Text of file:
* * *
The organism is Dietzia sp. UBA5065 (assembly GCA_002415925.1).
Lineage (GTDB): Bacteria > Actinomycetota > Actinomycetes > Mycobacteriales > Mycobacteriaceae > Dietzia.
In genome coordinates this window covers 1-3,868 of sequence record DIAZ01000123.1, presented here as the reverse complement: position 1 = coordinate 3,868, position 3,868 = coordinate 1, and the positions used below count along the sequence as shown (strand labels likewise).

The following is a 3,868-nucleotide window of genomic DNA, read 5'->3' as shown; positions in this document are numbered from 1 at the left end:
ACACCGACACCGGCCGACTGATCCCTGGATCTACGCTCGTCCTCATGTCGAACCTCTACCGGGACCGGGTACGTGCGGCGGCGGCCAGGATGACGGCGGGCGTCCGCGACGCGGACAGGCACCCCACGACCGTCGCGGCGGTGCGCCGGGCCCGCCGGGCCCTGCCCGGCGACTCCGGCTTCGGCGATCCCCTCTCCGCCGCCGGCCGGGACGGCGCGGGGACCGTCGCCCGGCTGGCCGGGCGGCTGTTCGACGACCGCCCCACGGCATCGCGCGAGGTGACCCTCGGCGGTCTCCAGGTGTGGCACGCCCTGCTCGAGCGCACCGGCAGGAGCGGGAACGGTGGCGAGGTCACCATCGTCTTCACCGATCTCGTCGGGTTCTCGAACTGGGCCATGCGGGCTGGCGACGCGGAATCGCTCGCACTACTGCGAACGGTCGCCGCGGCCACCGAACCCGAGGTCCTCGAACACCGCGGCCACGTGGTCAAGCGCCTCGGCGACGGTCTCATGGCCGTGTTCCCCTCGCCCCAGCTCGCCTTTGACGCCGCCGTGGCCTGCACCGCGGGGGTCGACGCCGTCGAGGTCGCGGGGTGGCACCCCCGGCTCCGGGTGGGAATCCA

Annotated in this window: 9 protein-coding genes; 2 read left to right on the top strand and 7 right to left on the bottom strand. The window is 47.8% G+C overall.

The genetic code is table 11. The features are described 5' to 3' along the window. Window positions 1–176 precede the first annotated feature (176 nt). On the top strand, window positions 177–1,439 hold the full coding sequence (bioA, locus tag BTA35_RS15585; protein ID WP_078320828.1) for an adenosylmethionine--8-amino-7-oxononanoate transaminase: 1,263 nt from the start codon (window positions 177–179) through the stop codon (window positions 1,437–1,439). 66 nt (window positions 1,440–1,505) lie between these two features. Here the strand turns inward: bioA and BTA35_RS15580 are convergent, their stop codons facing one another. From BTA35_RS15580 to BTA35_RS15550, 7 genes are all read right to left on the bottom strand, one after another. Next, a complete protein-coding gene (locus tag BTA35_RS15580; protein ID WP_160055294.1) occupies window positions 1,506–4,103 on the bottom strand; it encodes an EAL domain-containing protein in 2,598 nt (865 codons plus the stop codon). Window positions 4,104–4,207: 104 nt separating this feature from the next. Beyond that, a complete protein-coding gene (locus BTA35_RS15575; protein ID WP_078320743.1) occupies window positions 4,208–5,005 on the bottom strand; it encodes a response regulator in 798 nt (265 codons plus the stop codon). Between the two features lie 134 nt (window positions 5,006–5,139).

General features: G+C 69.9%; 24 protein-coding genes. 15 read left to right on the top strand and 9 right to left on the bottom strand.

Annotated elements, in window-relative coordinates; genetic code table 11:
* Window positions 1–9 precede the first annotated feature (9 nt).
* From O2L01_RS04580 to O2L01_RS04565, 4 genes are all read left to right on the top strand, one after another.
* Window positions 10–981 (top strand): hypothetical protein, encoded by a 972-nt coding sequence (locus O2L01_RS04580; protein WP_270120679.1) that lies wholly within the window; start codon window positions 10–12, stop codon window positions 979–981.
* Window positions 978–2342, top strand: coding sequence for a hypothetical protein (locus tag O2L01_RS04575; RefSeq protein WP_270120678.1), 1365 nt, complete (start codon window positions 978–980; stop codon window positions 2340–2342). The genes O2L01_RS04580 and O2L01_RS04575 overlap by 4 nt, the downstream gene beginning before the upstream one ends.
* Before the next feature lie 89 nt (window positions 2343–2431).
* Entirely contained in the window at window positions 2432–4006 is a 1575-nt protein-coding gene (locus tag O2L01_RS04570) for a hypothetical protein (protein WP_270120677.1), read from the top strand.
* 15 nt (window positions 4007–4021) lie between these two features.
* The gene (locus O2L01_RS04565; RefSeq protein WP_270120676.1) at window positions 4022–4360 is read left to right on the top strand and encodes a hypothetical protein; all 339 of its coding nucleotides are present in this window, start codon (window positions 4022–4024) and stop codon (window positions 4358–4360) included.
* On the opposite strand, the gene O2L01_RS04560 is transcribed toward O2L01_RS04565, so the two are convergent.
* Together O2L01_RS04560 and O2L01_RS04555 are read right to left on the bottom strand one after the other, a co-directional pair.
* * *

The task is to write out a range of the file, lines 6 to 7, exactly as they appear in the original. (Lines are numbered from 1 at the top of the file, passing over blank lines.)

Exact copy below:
Annotated in this window: 9 protein-coding genes; 2 read left to right on the top strand and 7 right to left on the bottom strand. The window is 47.8% G+C overall.

The genetic code is table 11. The features are described 5' to 3' along the window. Window positions 1–176 precede the first annotated feature (176 nt). On the top strand, window positions 177–1,439 hold the full coding sequence (bioA, locus tag BTA35_RS15585; protein ID WP_078320828.1) for an adenosylmethionine--8-amino-7-oxononanoate transaminase: 1,263 nt from the start codon (window positions 177–179) through the stop codon (window positions 1,437–1,439). 66 nt (window positions 1,440–1,505) lie between these two features. Here the strand turns inward: bioA and BTA35_RS15580 are convergent, their stop codons facing one another. From BTA35_RS15580 to BTA35_RS15550, 7 genes are all read right to left on the bottom strand, one after another. Next, a complete protein-coding gene (locus tag BTA35_RS15580; protein ID WP_160055294.1) occupies window positions 1,506–4,103 on the bottom strand; it encodes an EAL domain-containing protein in 2,598 nt (865 codons plus the stop codon). Window positions 4,104–4,207: 104 nt separating this feature from the next. Beyond that, a complete protein-coding gene (locus BTA35_RS15575; protein ID WP_078320743.1) occupies window positions 4,208–5,005 on the bottom strand; it encodes a response regulator in 798 nt (265 codons plus the stop codon). Between the two features lie 134 nt (window positions 5,006–5,139).